Savannah Energy Plc, which has made five oil discoveries from five exploration wells in the ARB with a combined estimate of 6.7 billion barrels of oil initially in place in its two licenses, is entitled to access the pipeline under Niger’s Petroleum Code and its Implementing Decree in relation to the company’s R1/R2 and R3/R4 production sharing contracts.

The structure of shareholding of oil and gas pipeline companies in Africa has been shifting, influenced by the operatorship of upstream assets with a number of multinationals increasing their share of the midstream infrastructure.

For example, TotalEnergies, a French multinational integrated energy and petroleum company, has ramped up its interest in Africa’s pipeline market with the progress of the East African Crude Oil Pipeline (EACOP) project.

Total holds a 62% stake in EACOP alongside Uganda National Oil Company and Tanzania Petroleum Development Corporation that have a 16% shareholding each, as well as China National Offshore Oil Corporation, one of the largest national oil companies in China, and the third-largest national oil company in the country, with 8% interest.

These EACOP shareholders have an interest in the Tilenga oil exploration and production in Uganda’s Lake Albert region. An estimated 190,000 bpd of oil is expected from the project by 2025 from six fields where an estimated 426 wells will be drilled across 31 locations.

The crude will then be transported via buried pipelines to a processing plant at Kisenyi in Uganda before being pumped into the buried 896-mile (1,443-km) pipeline from the city of Kabaale in Uganda to Tanga port in neighboring Tanzania.

Meanwhile, Chevron, one of the largest listed companies in the world and ranked second-largest oil company in the U.S. by revenue after ExxonMobil, joins the list of international oil and gas companies with substantial stakes in oil and gas pipelines in Africa.

Chevron, which earned $176 billion in revenues in 2022 and is one of the top petroleum producers in Nigeria and Angola, holds a 36.9% interest in West African Gas Pipeline Company (WAPCo), a limited liability company that owns and operates the 421-mile (678-km) West African Gas Pipeline. The pipeline supplies natural gas to Benin, Ghana and Togo.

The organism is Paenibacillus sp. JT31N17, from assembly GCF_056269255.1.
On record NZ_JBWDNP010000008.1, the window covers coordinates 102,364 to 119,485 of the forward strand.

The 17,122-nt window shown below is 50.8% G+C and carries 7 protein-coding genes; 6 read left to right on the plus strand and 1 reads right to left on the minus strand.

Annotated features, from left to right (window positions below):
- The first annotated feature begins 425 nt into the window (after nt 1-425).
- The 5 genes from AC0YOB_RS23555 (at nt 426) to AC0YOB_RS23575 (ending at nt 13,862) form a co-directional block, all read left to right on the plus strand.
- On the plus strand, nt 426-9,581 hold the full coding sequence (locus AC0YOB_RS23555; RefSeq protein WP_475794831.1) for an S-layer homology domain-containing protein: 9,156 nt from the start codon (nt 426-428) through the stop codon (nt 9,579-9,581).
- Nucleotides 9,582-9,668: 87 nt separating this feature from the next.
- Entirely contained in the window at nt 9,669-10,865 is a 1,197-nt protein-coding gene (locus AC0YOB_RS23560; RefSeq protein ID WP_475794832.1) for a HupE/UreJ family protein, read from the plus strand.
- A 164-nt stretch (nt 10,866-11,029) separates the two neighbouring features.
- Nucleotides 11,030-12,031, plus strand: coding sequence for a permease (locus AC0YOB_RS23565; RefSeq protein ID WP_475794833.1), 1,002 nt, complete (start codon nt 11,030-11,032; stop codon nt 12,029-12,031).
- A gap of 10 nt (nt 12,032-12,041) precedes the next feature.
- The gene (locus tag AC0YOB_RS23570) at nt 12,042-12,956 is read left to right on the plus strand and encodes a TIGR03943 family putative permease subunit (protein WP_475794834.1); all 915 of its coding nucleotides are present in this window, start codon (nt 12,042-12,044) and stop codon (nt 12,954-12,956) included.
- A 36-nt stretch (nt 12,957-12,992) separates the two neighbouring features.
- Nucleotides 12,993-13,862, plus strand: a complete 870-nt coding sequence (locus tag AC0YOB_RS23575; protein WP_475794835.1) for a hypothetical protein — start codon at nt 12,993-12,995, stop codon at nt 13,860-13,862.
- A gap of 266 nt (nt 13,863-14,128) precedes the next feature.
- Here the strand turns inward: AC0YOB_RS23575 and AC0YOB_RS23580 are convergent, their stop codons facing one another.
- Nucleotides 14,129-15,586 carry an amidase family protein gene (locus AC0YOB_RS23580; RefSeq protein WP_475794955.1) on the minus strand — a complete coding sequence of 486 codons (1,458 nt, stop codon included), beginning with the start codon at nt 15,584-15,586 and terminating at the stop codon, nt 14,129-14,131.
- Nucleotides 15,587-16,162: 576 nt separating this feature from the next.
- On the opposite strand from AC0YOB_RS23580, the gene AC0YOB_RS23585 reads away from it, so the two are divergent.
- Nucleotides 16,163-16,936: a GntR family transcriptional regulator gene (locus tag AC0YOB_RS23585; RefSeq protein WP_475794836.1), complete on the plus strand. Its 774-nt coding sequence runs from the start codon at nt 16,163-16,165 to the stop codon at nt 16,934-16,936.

Chevron also operates and holds a 40% interest in eight concessions in the onshore and near-offshore regions of the Niger Delta under a joint-venture agreement with the Nigerian National Petroleum Corporation (NNPC).

NNPC holds 24.9% interest in WAPCo alongside Shell Overseas Holdings Limited (17.9%) and Takoradi Power Company Limited (16.3%), Société Togolaise de Gaz (2%) and ‘Société BenGaz S.A. (2%).  

Looking forward, growth trends of Africa’s oil and gas pipeline market is likely to be influenced by implementation of the African Continental Free Trade Area (ACFTA). Governments party to the ACFTA, a free-trade area established in 2018 to promote intra-Africa trade are likely to push for more cross-border oil and gas pipelines to expand the distribution network within the continent, such as the 3,106-mile (5,000 km) Nigeria-Morocco pipeline project.

The proposed pipelines will traverse coastlines of 13 countries and is expected to reach Europe via Spain and Portugal. However, the $25 billion project has faced delays after Algeria, after one of the project signatories, terminated the contract for the project after a diplomatic spat with Morocco.

With more midstream and upstream projects underway across Africa, such as BP’s Greater Tortue Ahmeyim, Chevron’s Sanha Lean Gas Connection, Coral South FLNG and TotalEnergies’ Namibia Graff discovery, the continent is yet to see the end of the restructuring in the ownership and operatorship of oil and gas pipeline companies in the region.